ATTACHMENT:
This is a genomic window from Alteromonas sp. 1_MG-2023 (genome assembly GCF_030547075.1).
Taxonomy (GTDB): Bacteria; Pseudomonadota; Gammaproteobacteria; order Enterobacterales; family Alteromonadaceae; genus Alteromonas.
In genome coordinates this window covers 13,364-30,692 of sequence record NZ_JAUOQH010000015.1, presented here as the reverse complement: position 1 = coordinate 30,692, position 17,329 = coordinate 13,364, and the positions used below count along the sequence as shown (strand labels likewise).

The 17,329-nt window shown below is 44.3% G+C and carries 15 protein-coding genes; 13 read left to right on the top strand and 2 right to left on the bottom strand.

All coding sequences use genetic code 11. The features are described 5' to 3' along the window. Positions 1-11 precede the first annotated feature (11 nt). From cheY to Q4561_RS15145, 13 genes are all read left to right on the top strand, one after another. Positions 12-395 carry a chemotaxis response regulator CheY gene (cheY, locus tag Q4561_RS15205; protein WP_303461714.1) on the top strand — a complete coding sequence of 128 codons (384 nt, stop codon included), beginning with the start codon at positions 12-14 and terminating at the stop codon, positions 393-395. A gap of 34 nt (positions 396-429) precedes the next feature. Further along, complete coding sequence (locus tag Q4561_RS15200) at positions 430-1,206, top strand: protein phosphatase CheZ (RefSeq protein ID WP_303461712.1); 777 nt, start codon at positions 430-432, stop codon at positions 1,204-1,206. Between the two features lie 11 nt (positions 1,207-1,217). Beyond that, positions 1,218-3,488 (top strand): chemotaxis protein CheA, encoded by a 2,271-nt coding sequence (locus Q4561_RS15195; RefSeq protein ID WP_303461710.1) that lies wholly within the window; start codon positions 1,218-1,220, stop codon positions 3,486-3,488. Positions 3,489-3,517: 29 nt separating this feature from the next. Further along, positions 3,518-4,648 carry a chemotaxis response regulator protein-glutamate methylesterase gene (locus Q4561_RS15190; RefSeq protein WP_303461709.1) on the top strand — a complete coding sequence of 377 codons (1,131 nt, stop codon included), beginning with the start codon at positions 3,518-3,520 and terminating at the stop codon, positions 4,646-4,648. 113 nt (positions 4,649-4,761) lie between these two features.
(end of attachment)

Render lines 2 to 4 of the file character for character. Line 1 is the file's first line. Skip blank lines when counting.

Taxonomy (GTDB): Bacteria; Pseudomonadota; Gammaproteobacteria; order Enterobacterales; family Alteromonadaceae; genus Alteromonas.
In genome coordinates this window covers 13,364-30,692 of sequence record NZ_JAUOQH010000015.1, presented here as the reverse complement: position 1 = coordinate 30,692, position 17,329 = coordinate 13,364, and the positions used below count along the sequence as shown (strand labels likewise).

The 17,329-nt window shown below is 44.3% G+C and carries 15 protein-coding genes; 13 read left to right on the top strand and 2 right to left on the bottom strand.